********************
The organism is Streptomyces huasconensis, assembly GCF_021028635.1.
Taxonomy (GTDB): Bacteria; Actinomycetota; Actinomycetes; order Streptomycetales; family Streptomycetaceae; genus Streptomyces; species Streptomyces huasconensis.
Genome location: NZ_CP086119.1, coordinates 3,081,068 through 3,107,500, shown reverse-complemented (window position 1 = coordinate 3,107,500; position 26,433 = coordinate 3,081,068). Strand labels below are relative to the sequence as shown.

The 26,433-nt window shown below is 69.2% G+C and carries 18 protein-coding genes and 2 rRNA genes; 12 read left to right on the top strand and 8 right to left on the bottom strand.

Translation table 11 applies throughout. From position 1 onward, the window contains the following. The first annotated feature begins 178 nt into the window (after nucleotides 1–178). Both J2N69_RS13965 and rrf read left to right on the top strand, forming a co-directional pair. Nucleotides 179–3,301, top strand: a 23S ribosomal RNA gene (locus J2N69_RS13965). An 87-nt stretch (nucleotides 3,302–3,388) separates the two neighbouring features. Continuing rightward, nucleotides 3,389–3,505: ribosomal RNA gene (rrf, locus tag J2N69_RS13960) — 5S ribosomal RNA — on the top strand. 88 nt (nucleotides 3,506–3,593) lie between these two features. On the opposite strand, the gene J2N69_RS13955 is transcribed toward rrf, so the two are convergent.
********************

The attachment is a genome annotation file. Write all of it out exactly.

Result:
The organism is Streptomyces huasconensis, assembly GCF_021028635.1.
Taxonomy (GTDB): Bacteria; Actinomycetota; Actinomycetes; order Streptomycetales; family Streptomycetaceae; genus Streptomyces; species Streptomyces huasconensis.
Genome location: NZ_CP086119.1, coordinates 3,081,068 through 3,107,500, shown reverse-complemented (window position 1 = coordinate 3,107,500; position 26,433 = coordinate 3,081,068). Strand labels below are relative to the sequence as shown.

The 26,433-nt window shown below is 69.2% G+C and carries 18 protein-coding genes and 2 rRNA genes; 12 read left to right on the top strand and 8 right to left on the bottom strand.

Translation table 11 applies throughout. From position 1 onward, the window contains the following. The first annotated feature begins 178 nt into the window (after nucleotides 1–178). Both J2N69_RS13965 and rrf read left to right on the top strand, forming a co-directional pair. Nucleotides 179–3,301, top strand: a 23S ribosomal RNA gene (locus J2N69_RS13965). An 87-nt stretch (nucleotides 3,302–3,388) separates the two neighbouring features. Continuing rightward, nucleotides 3,389–3,505: ribosomal RNA gene (rrf, locus tag J2N69_RS13960) — 5S ribosomal RNA — on the top strand. 88 nt (nucleotides 3,506–3,593) lie between these two features. On the opposite strand, the gene J2N69_RS13955 is transcribed toward rrf, so the two are convergent.